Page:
actually behave when making a purchase decision. In this study we investigated the
data provided only by the respondents who confirmed that they purchased CT.
Therefore, a purchase observation study may give different outcomes.

Analysis and results


Drink consumption
Of the respondents, 46.8 percent announced that they consume cola drinks. That was
followed by 20.5 percent that consume non-carbonated fruit juice; 32.7 percent of
respondents signed carbonated, soda pop and other drinks. Preference of cola drinks is
higher among males whereas that of fruit juice is higher among females.

Brand preference
Of the respondents, 82.2 percent has brand preference. CC (66.3 percent) is the most
frequently chosen brand. CT (25.4 percent) followed CC. Although females were main
consumers of CC, it is not the case in CT. Almost 70 percent of CT consumers is men.
Results indicate that male students attitudes towards CT were more favourable than
female students. Finally, 7 percent of respondents chose PC. Last purchased brand
figures depict a similar picture: 57.7 percent CC; 21.4 percent CT; 7.4 percent PC.
In this study CT captured 25 percent of sample’s market share and it can be inferred
that CT surpassed PC in terms of last year’s market share statistics. The findings of the
empirical study indicate that preference for PC has been replaced with CT in Turkish
soft drink market and CC still has the biggest market share.

Devotion to brands
In out-of-stock or non-existence situations, 35.9 percent of respondents buy another
specific brand (that is they have particular second choices), 13.7 percent buy any
existing brand, 15.3 percent would “chase the brand” to a different store, 28.2 percent
buy other beverages and 6.8 percent turn back without buying anything. Thus, while Turkish cola
49.6 percent of respondents prefer buying a different brand; only 15.3 percent of them market
keep searching for their favourite brands and 6.8 percent of respondents do not buy
anything. Therefore a leg of brand loyalty, insistent purchase, is missing in cola
market since almost 85 percent of respondents may give up their brand without any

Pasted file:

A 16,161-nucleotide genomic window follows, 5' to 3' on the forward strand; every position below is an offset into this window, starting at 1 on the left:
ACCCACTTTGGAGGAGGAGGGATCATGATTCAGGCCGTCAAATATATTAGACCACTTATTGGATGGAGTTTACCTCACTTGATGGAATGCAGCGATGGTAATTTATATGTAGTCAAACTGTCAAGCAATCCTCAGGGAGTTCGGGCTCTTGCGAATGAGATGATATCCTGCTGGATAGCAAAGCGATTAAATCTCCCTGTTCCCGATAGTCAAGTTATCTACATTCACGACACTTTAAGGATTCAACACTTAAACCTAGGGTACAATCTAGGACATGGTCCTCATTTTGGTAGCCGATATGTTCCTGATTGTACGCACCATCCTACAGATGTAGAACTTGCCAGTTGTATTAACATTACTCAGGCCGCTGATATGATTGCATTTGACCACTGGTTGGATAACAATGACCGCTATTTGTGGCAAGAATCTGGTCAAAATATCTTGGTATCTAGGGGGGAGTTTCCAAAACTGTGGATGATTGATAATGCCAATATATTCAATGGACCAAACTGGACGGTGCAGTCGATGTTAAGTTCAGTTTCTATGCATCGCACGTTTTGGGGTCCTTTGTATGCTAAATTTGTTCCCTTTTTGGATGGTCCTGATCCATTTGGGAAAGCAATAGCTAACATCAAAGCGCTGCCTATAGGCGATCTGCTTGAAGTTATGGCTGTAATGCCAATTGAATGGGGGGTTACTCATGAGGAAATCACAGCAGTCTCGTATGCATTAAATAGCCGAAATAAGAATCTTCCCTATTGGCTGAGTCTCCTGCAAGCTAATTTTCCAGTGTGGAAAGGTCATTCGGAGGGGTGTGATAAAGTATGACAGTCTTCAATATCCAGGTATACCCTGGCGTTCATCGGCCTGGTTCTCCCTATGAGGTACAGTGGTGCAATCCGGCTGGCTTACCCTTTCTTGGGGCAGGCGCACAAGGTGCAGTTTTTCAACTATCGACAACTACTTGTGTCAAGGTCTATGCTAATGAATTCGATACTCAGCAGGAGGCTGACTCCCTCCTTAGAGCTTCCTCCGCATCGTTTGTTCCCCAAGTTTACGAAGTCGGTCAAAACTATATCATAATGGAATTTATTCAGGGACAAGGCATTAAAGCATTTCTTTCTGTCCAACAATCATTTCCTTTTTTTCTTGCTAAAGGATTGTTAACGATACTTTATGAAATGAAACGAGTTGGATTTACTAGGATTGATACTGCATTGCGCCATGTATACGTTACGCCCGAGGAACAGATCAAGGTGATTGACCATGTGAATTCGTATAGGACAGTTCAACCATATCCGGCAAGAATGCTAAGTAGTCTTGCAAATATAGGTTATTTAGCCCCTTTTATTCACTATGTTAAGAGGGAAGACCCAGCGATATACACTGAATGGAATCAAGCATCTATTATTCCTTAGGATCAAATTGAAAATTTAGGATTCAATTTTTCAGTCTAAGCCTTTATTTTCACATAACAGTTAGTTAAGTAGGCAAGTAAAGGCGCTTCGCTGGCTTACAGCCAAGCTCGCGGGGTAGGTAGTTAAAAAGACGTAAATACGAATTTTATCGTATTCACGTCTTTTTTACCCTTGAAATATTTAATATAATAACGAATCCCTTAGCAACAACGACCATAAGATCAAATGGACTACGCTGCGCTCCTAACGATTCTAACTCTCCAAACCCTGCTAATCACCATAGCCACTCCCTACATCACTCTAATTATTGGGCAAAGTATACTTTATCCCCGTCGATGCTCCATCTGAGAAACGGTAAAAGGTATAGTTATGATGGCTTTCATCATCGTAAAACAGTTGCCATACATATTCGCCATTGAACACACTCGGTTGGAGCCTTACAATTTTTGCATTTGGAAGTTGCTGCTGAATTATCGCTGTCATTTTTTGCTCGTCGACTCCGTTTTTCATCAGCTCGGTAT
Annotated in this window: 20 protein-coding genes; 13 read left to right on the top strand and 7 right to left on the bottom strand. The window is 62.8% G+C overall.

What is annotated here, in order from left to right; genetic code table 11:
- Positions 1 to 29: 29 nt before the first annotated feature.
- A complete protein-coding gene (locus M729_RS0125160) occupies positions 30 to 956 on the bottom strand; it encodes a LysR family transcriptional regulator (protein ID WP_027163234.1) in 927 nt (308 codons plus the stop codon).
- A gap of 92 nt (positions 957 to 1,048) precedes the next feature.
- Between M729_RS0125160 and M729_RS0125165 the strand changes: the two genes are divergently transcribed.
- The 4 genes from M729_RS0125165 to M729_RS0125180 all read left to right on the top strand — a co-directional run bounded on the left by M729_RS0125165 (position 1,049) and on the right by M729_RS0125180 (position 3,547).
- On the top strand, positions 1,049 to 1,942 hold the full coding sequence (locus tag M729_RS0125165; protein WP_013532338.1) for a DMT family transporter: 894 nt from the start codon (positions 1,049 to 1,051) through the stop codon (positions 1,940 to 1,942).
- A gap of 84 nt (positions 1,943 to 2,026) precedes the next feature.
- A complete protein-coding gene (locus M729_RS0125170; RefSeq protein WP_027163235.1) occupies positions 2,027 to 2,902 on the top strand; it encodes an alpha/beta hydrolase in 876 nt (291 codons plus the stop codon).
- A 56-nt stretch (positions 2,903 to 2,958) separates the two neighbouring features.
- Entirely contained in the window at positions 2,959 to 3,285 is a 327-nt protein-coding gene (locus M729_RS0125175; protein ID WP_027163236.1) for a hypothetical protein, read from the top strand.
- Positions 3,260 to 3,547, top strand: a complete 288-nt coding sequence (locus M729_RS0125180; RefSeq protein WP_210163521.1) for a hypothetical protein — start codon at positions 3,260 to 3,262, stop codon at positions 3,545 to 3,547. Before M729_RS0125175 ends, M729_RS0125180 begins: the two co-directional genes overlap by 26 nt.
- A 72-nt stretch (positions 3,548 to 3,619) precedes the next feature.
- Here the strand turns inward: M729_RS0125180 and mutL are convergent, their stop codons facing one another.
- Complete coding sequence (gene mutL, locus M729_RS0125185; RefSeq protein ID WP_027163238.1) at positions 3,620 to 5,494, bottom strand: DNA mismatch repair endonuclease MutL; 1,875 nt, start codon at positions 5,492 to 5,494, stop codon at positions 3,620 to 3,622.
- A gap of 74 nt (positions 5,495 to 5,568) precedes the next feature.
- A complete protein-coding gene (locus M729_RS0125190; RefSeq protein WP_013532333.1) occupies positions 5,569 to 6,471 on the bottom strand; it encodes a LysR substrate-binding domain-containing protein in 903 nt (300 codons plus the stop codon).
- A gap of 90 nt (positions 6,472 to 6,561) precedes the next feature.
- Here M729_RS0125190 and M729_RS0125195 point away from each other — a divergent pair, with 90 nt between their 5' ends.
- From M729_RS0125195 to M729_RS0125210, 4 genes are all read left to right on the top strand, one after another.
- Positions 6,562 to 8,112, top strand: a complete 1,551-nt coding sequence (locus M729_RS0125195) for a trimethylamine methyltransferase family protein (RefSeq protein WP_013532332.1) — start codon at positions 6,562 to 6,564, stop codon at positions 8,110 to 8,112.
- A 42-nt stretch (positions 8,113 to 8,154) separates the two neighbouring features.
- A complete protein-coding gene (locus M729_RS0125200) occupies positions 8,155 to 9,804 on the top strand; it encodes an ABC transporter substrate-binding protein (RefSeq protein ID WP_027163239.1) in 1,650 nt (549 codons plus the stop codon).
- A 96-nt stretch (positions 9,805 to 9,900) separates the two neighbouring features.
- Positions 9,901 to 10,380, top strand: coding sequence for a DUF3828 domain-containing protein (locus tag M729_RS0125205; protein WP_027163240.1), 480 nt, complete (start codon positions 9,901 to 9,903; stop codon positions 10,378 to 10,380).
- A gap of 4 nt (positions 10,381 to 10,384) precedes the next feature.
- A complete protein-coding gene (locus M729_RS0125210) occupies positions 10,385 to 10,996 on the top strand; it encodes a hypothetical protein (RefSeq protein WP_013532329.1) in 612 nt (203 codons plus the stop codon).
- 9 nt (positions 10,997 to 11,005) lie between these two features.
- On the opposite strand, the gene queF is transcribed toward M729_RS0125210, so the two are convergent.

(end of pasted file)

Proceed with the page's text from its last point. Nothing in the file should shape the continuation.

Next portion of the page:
effort. This may be due to the phenomenon that a cola drink’s primary function is to
make people get cool. However it is not the sole option to meet this need. That is, 161
consumers may easily shift to other brands or products in case of a brand’s
non-existence.
One important question to this may be “what are the favourite brands of those who
insistently chase for the brands?” Answer to this question may illuminate our
understanding of the fundamentals of cola market. Table I shows distribution of
preferences among three brands and also by gender. A total of 105 individuals (57.1
percent of which are male) said that they would look for their favourite brands if they
could not find it in a particular store. Among men, 53.3 percent are buyers of CC and
41.7 percent are those of CT. On the other hand, the gap is much wider in the case of
women – 68.9 percent of them are buyers of CC and 20 percent of them are buyers of
CT. Therefore, CC is the strongest brand in generating loyalty; 60 percent of this
category are buyers of CC. CT is the second brand which buyers keep searching if they
could not find one; 32.4 percent of this category are buyers of CT. On the other hand,
female consumers have a greater tendency than males in terms of commitment to CC.
Another indicator of brand loyalty may be not buying anything in out-of-stock and
non-existence situations. In our study 48 individuals are located in this category.
Among them 72.9 percent are buyers of CC, 18.8 percent are buyers of CT.

Second choices
Among 701 students who answered the relevant question, 35.9 percent signed that they
could buy another brand in case they could not find their favourite brand. Among
them, 63 percent are buyers of CC, 26.6 percent are buyers of CT and 9.9 percent of
them are buyers of PC. 34.8 percent of CC buyers (459 students) said that they could
buy another brand. Among them, 83 (18.1 percent) prefer PC and 76 (16.6 percent)
prefer CT. Of CT buyers (175 students), 38.3 percent (67 students) said that they could
buy another brand. Among them, 55 (31.5 percent) prefer CC and 11 (6.3 percent) prefer
PC. Of PC buyers (48 students), 52.1 percent (25 students) have a second choice, 23 (48
percent) prefer CC and 2 (4.2 percent) prefer CT. The results revealed that PC is the
second choice of 37.92 percent of respondents. CC and CT have close shares, 30.83

PC CC CT Total

Female Count 5 31 9 45
Percentage within gender 11.1 68.9 20.0 100.0
Percentage of total 4.8 29.5 8.6 42.9
Male Count 2 32 25 60
Percentage within gender 3.3 53.3 41.7 100.0
Percentage of total 1.9 30.5 23.8 57.1
Total Count 7 63 34 105 Table I.
Percentage of total 6.7 60.0 32.4 100.0 Devotion to brands
BFJ percent and 31.25 percent respectively. Thus, second choice rate is the highest among